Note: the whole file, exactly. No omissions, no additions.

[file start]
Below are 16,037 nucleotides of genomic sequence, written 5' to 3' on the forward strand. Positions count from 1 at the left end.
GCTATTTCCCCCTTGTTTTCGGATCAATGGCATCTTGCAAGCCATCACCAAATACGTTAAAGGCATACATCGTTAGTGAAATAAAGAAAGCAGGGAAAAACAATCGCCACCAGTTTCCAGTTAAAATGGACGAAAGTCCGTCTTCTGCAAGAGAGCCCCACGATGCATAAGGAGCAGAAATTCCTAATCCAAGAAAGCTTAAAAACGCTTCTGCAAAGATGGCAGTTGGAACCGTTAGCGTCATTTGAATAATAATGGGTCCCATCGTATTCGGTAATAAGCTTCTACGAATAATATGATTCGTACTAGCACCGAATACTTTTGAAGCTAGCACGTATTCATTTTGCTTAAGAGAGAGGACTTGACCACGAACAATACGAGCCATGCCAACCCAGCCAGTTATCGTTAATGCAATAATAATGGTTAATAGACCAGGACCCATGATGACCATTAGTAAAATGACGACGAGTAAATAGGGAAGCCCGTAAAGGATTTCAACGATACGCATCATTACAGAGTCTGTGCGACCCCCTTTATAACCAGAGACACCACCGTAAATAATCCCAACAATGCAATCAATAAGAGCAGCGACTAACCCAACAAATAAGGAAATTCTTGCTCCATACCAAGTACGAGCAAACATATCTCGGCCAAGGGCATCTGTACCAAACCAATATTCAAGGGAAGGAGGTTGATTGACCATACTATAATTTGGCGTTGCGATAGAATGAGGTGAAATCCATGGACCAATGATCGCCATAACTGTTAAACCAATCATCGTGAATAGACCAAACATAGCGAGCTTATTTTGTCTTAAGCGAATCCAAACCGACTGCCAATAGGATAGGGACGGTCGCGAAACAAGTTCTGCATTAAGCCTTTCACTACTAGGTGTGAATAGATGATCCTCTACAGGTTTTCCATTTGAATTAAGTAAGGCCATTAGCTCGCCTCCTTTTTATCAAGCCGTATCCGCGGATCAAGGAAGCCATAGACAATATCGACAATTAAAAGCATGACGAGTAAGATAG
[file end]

Below are 16,037 nucleotides of genomic sequence, written 5' to 3' on the forward strand. Positions count from 1 at the left end.
GCTATTTCCCCCTTGTTTTCGGATCAATGGCATCTTGCAAGCCATCACCAAATACGTTAAAGGCATACATCGTTAGTGAAATAAAGAAAGCAGGGAAAAACAATCGCCACCAGTTTCCAGTTAAAATGGACGAAAGTCCGTCTTCTGCAAGAGAGCCCCACGATGCATAAGGAGCAGAAATTCCTAATCCAAGAAAGCTTAAAAACGCTTCTGCAAAGATGGCAGTTGGAACCGTTAGCGTCATTTGAATAATAATGGGTCCCATCGTATTCGGTAATAAGCTTCTACGAATAATATGATTCGTACTAGCACCGAATACTTTTGAAGCTAGCACGTATTCATTTTGCTTAAGAGAGAGGACTTGACCACGAACAATACGAGCCATGCCAACCCAGCCAGTTATCGTTAATGCAATAATAATGGTTAATAGACCAGGACCCATGATGACCATTAGTAAAATGACGACGAGTAAATAGGGAAGCCCGTAAAGGATTTCAACGATACGCATCATTACAGAGTCTGTGCGACCCCCTTTATAACCAGAGACACCACCGTAAATAATCCCAACAATGCAATCAATAAGAGCAGCGACTAACCCAACAAATAAGGAAATTCTTGCTCCATACCAAGTACGAGCAAACATATCTCGGCCAAGGGCATCTGTACCAAACCAATATTCAAGGGAAGGAGGTTGATTGACCATACTATAATTTGGCGTTGCGATAGAATGAGGTGAAATCCATGGACCAATGATCGCCATAACTGTTAAACCAATCATCGTGAATAGACCAAACATAGCGAGCTTATTTTGTCTTAAGCGAATCCAAACCGACTGCCAATAGGATAGGGACGGTCGCGAAACAAGTTCTGCATTAAGCCTTTCACTACTAGGTGTGAATAGATGATCCTCTACAGGTTTTCCATTTGAATTAAGTAAGGCCATTAGCTCGCCTCCTTTTTATCAAGCCGTATCCGCGGATCAAGGAAGCCATAGACAATATCGACAATTAAAAGCATGACGAGTAAGATAG